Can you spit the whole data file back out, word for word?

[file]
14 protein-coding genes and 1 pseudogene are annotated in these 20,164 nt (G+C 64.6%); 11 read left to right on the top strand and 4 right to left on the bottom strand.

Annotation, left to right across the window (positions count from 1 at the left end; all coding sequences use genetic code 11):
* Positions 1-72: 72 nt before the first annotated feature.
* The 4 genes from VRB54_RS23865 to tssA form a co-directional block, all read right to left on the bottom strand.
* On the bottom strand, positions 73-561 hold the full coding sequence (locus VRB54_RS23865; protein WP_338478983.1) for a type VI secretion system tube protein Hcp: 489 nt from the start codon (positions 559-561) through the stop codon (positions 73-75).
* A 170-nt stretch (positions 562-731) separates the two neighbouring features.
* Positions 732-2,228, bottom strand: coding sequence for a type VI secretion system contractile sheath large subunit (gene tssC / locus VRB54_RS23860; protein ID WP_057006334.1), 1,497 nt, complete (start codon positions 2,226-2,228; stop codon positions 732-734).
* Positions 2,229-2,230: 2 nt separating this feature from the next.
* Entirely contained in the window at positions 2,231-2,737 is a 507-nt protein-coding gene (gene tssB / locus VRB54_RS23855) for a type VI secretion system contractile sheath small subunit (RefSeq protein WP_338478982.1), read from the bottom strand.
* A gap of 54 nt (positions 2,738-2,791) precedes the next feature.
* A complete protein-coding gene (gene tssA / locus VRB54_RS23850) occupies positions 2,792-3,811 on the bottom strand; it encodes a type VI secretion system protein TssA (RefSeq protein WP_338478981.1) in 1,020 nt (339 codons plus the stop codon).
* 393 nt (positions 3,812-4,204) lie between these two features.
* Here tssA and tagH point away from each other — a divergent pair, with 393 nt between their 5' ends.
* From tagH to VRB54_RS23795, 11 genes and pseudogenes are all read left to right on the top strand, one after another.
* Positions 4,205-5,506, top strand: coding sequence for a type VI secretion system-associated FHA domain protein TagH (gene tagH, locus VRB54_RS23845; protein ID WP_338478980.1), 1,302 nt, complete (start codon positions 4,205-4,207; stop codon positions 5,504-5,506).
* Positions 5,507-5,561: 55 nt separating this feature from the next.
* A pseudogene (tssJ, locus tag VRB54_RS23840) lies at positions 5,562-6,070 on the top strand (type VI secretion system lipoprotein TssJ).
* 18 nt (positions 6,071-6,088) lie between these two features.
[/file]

14 protein-coding genes and 1 pseudogene are annotated in these 20,164 nt (G+C 64.6%); 11 read left to right on the top strand and 4 right to left on the bottom strand.

Annotation, left to right across the window (positions count from 1 at the left end; all coding sequences use genetic code 11):
* Positions 1-72: 72 nt before the first annotated feature.
* The 4 genes from VRB54_RS23865 to tssA form a co-directional block, all read right to left on the bottom strand.
* On the bottom strand, positions 73-561 hold the full coding sequence (locus VRB54_RS23865; protein WP_338478983.1) for a type VI secretion system tube protein Hcp: 489 nt from the start codon (positions 559-561) through the stop codon (positions 73-75).
* A 170-nt stretch (positions 562-731) separates the two neighbouring features.
* Positions 732-2,228, bottom strand: coding sequence for a type VI secretion system contractile sheath large subunit (gene tssC / locus VRB54_RS23860; protein ID WP_057006334.1), 1,497 nt, complete (start codon positions 2,226-2,228; stop codon positions 732-734).
* Positions 2,229-2,230: 2 nt separating this feature from the next.
* Entirely contained in the window at positions 2,231-2,737 is a 507-nt protein-coding gene (gene tssB / locus VRB54_RS23855) for a type VI secretion system contractile sheath small subunit (RefSeq protein WP_338478982.1), read from the bottom strand.
* A gap of 54 nt (positions 2,738-2,791) precedes the next feature.
* A complete protein-coding gene (gene tssA / locus VRB54_RS23850) occupies positions 2,792-3,811 on the bottom strand; it encodes a type VI secretion system protein TssA (RefSeq protein WP_338478981.1) in 1,020 nt (339 codons plus the stop codon).
* 393 nt (positions 3,812-4,204) lie between these two features.
* Here tssA and tagH point away from each other — a divergent pair, with 393 nt between their 5' ends.
* From tagH to VRB54_RS23795, 11 genes and pseudogenes are all read left to right on the top strand, one after another.
* Positions 4,205-5,506, top strand: coding sequence for a type VI secretion system-associated FHA domain protein TagH (gene tagH, locus VRB54_RS23845; protein ID WP_338478980.1), 1,302 nt, complete (start codon positions 4,205-4,207; stop codon positions 5,504-5,506).
* Positions 5,507-5,561: 55 nt separating this feature from the next.
* A pseudogene (tssJ, locus tag VRB54_RS23840) lies at positions 5,562-6,070 on the top strand (type VI secretion system lipoprotein TssJ).
* 18 nt (positions 6,071-6,088) lie between these two features.